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Westerly Hospital receivership approved by judge

Wakefield, R.I. - A Superior Court judge Wednesday approved Westerly Hospital's petition for receivership, beginning a process to allow the financially troubled hospital to restructure its debt and stabilize its finances.

Associate Justice Brian Stern said he would name a temporary administrator, called a special master, by Friday, to oversee the hospital while it is in receivership. The special master is an attorney chosen for his or her expertise in this area. Day-to-day operations at the hospital will be unaffected by the receivership status.

Attorney Richard Beretta submitted the petition for receivership on behalf of the hospital and four affiliated companies, including Atlantic Medical Group - a Westerly physician practice - and the North Stonington Health Center, a recently opened walk-in clinic, primary care, physical therapy and lab services center.

In the petition, the hospital said that it "has not generated a surplus for 20 years and operated at a loss of over $5.7 million for its most recent fiscal year." The hospital said it has been working to locate a strategic partner to stabilize its operations.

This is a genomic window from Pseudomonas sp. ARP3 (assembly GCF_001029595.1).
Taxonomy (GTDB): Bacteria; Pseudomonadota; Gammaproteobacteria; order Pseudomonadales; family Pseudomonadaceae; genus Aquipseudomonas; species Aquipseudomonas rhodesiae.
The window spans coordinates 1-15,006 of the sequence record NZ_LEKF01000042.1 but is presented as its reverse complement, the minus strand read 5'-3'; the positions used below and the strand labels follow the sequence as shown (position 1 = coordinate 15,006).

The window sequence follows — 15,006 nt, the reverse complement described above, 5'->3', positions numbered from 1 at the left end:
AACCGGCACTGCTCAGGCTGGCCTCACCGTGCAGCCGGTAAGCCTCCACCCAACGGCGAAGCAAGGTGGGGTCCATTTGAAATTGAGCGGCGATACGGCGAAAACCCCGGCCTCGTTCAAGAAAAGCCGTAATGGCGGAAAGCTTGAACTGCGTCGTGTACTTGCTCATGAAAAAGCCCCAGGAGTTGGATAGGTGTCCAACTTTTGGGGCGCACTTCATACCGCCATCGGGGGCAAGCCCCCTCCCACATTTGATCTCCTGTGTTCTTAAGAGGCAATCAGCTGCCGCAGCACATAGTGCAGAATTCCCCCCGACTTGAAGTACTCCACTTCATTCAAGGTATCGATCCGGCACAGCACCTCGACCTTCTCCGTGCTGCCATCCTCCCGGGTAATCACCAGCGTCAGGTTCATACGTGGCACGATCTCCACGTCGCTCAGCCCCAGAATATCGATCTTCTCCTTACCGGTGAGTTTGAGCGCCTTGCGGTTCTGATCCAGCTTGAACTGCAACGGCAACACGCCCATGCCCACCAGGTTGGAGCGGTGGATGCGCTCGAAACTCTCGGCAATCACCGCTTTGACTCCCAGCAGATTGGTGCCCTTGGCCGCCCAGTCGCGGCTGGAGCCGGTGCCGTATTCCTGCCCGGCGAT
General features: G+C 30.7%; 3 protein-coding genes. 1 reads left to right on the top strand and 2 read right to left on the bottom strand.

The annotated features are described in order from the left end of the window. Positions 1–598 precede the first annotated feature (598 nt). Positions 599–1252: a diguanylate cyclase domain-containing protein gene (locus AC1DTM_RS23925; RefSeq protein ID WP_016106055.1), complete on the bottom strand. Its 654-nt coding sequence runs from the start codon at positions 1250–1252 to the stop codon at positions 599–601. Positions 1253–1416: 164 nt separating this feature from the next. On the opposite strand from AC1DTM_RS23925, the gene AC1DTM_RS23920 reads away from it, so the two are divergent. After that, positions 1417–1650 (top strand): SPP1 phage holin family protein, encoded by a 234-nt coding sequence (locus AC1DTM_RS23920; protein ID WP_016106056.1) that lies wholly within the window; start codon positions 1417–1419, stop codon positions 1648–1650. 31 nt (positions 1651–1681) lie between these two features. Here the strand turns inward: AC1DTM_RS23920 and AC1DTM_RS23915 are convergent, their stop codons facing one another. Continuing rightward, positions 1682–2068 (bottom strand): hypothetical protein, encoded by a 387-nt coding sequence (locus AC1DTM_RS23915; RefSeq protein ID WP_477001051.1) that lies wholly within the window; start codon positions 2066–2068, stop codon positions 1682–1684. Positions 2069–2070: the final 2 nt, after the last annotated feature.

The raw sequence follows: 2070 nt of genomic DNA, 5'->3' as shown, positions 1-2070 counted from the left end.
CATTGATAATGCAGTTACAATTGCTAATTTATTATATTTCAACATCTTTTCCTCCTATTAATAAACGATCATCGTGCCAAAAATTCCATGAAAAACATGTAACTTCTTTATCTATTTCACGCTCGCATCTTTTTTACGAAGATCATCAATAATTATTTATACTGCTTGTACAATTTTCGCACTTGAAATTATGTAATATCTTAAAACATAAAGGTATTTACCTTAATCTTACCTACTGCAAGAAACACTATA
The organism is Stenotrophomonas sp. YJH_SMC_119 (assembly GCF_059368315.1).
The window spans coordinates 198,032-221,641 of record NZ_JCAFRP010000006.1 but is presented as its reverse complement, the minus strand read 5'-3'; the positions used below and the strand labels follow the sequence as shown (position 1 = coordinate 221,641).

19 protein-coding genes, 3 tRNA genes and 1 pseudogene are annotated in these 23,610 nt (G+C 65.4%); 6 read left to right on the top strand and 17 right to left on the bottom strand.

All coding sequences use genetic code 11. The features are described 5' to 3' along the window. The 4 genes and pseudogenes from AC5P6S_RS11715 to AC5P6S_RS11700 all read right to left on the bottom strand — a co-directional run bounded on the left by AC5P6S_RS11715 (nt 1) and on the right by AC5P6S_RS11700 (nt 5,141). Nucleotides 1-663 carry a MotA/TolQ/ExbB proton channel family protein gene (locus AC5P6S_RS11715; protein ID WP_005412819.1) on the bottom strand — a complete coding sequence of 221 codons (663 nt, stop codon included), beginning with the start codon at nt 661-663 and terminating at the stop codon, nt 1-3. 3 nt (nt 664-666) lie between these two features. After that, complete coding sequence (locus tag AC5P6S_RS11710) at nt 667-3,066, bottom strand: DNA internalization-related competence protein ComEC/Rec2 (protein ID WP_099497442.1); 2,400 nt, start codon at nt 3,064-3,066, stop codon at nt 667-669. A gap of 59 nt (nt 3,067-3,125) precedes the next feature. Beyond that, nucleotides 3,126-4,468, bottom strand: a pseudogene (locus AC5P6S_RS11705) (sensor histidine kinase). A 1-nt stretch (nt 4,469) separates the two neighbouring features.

The Westerly Hospital had been in talks since this summer with Lawrence & Memorial Hospital in New London toward a possible merger or partnership. Receivership voids the contract between the two hospitals for exclusive negotiations. The special master can entertain a new offer from L&M as well as other would-be partners, however.

The special master would be in charge of the hospital's day-to-day operations and take charge of its assets, according to the petition. The receivership status will protect the hospital from lawsuits, foreclosures and other actions against it by creditors, the petition said.

Over the next two days, Judge Stern expects to appoint two committees, one representing the state attorney general, the state health department and other regulators, and another representing employees including doctors, as well as vendors and creditors, said Craig Berke, spokesman for Rhode Island court system.

Todd Nelson, technical director for senior financial executives for the Health Care Financial Management Association, said that nationwide, there has been an increase in recent years of the number of hospitals struggling financially, though he could not provide specific numbers. It has become increasingly common for independent hospitals to seek to merge or be acquired by larger institutions, he said.

"Is it a trend? Absolutely," he said.

Neither patients nor employees should notice any changes at the hospital now that it is in receivership, Nelson said. Hospital officials have been emphasizing that there will be no changes in services, hours, or employee pay and benefits.

The main effect, Nelson said, will be that the hospital will not be able to take on any new debt for expansions or major equipment purchases.

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